Corner of Lakeview Drive and Norman Drive
(5 minutes west of Kenora next to Dairy Queen)
Caboose 11am-7pm (Wednesday to Sunday); 12-4pm (Monday & Tuesday)
Museum Building 1-3pm (Wednesday, Saturday & Sunday)
Mather Walls House, 1116 Ottawa Street
The Mather Walls house was built by John Mather, a native of Scotland that emigrated to Canada in 1857. John built the house in 1889 and was one of Keewatin’s earliest pioneers. He built the house for his son David Mather. John was a shrewd business man and formed the Keewatin Lumbering and Manufacturing Company building a flour mill and a saw mill. In 1906, the house was purchased by John Walls, foreman of the mill.
This house is a Queen Anne style Victorian house which has been featured in an episode of Creepy Canada due to the resident ghost which inhabits the home.
Today the house is preserved by the Ontario Heritage Foundation and operated by the Lake of the Woods Historical Society. Tours are offered from May to September, six days a week, closed on Mondays. Every October local High School Students transform the house into a haunted house and tours are offered for three days the weekend before Halloween. You may even meet the real apparition in the house!
Monday-Saturday 10 am – 4 pm
$4.00 for a guided tour, $2.00 for a self-guided tour
Heritage Townscape Murals, Downtown Kenora
The Lake of the Woods Heritage Townscapes has been a work in progress since 1994 when it opened as an outdoor gallery in the City of Kenora. There are 21 murals completed while work continues in planning more murals throughout the City. The murals are painted by leading Canadian artists on the large walls of buildings in the City. The artists are chosen so that each mural will be unique in design and painting style and as a collection these murals help to bridge the past, present and future of our city.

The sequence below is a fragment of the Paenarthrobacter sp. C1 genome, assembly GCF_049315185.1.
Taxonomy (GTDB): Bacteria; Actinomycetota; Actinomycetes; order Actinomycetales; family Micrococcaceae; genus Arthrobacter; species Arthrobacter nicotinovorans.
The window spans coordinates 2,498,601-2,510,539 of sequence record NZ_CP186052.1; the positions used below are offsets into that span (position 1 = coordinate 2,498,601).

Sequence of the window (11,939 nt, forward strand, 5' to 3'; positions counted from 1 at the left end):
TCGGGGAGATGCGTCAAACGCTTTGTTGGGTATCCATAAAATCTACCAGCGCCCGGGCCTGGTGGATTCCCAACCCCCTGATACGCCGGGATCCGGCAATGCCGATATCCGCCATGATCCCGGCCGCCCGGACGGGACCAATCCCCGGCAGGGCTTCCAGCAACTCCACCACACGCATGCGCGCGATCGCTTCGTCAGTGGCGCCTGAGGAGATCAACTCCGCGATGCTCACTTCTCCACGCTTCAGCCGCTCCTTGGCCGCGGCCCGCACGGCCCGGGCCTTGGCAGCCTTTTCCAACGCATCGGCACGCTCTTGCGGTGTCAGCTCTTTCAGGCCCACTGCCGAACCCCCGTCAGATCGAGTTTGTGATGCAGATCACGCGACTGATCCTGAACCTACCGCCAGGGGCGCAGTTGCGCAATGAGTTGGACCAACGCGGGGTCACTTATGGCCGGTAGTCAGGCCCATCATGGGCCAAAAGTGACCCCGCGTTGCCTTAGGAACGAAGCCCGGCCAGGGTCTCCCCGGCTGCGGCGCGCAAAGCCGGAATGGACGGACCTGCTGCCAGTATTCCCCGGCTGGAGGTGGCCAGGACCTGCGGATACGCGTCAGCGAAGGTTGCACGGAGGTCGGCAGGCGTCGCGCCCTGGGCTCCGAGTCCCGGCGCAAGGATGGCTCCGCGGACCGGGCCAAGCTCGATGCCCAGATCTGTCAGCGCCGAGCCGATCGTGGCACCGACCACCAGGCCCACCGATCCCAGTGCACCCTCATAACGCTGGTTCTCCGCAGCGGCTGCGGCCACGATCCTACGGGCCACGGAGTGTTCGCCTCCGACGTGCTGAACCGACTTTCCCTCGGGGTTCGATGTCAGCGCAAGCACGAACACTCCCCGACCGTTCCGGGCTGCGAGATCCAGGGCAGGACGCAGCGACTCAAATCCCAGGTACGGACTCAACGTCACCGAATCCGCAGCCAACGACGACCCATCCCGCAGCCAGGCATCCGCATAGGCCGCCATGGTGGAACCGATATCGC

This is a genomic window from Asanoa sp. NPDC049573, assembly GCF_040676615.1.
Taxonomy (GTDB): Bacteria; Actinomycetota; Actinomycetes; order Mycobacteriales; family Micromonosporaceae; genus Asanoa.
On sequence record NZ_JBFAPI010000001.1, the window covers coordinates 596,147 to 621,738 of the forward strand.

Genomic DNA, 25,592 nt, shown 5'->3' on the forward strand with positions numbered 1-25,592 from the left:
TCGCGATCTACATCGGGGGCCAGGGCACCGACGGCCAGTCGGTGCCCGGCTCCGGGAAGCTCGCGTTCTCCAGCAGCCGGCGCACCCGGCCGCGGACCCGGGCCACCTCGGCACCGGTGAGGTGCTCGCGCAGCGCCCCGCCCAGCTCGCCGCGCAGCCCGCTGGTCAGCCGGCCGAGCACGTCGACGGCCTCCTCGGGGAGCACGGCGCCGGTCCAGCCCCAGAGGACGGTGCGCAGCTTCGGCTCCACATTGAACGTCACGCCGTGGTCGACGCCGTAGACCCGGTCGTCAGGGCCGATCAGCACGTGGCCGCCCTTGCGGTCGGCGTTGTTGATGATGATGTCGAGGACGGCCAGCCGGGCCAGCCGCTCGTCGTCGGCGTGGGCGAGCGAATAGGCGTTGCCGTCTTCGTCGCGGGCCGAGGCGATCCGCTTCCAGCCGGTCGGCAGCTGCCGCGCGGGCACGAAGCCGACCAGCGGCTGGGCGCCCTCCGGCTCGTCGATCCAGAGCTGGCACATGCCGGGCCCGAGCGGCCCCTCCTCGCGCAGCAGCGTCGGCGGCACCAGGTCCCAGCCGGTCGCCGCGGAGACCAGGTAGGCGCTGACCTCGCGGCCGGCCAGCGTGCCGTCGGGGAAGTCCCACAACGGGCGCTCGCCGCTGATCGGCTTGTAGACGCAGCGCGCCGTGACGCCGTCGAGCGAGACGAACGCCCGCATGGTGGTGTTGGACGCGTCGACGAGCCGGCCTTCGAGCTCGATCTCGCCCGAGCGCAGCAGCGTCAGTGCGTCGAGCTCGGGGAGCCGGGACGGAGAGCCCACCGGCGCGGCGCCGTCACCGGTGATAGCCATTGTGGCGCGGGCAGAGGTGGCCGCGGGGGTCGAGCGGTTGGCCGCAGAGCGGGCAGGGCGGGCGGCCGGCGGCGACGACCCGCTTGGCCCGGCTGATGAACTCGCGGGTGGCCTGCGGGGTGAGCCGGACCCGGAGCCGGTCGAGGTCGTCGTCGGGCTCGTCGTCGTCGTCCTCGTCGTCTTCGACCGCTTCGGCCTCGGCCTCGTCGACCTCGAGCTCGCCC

The City Map marks the exact locations of all 21 murals, and Tourism Kenora has a pamphlet describing the murals and their artists.
Murals and Artists
The Lake of the Woods has a rich and varied history. Each year, the Committee chooses themes and asks local artists to offer their own interpretations in the form of a mural.
Murmur is an oral history project located in various locations across the city. Green ear signs are posted at these locations and contain instruction as to how to access the information. Participants call a number and get to hear first hand stories about the location.
Native Pictographs are rock paintings and often thought of by native populations as Spirit Rocks. Aboriginals believe certain rocks inhabit spirits and most ancient rock paintings are around 5000 years old. Spirit Rocks were painted by native artists using berry juice and sap. These natural attractions are found scattered around Lake of the Woods area. Many can be viewed by boat only and no roads connect to them. Many pictographs are located near shorelines so you will need to go by boat to view. These are sacred places to our native people and it is important to be respectful of each pictograph for both historical and cultural significance. Please keep this in mind when visiting them.
Native Pictograph Etiquette
When visiting Lake of the Woods Spirit Rocks proper etiquette is to leave behind some type of offering in acknowledgement. Your offering can be in the form of tobacco, a stick of gum, or some trinket you feel appropriate to the scene. Never climb or otherwise disrespect these settings and this includes leaving behind trash at these settings. We ask for your cooperation as a visitor to our city.
Devil’s Gap Rock, Accessible by boat only
Devil’s Gap Rock is not exactly a spirit rock although it is a very popular attraction. It was painted as a prank in 1894 by two brothers and over the years has been repainted by others. There is no road to the rock but it can be viewed from the MS Kenora during the dinner cruise tour. Devils Gap Rock continues to be a popular attraction for visitors to Kenora.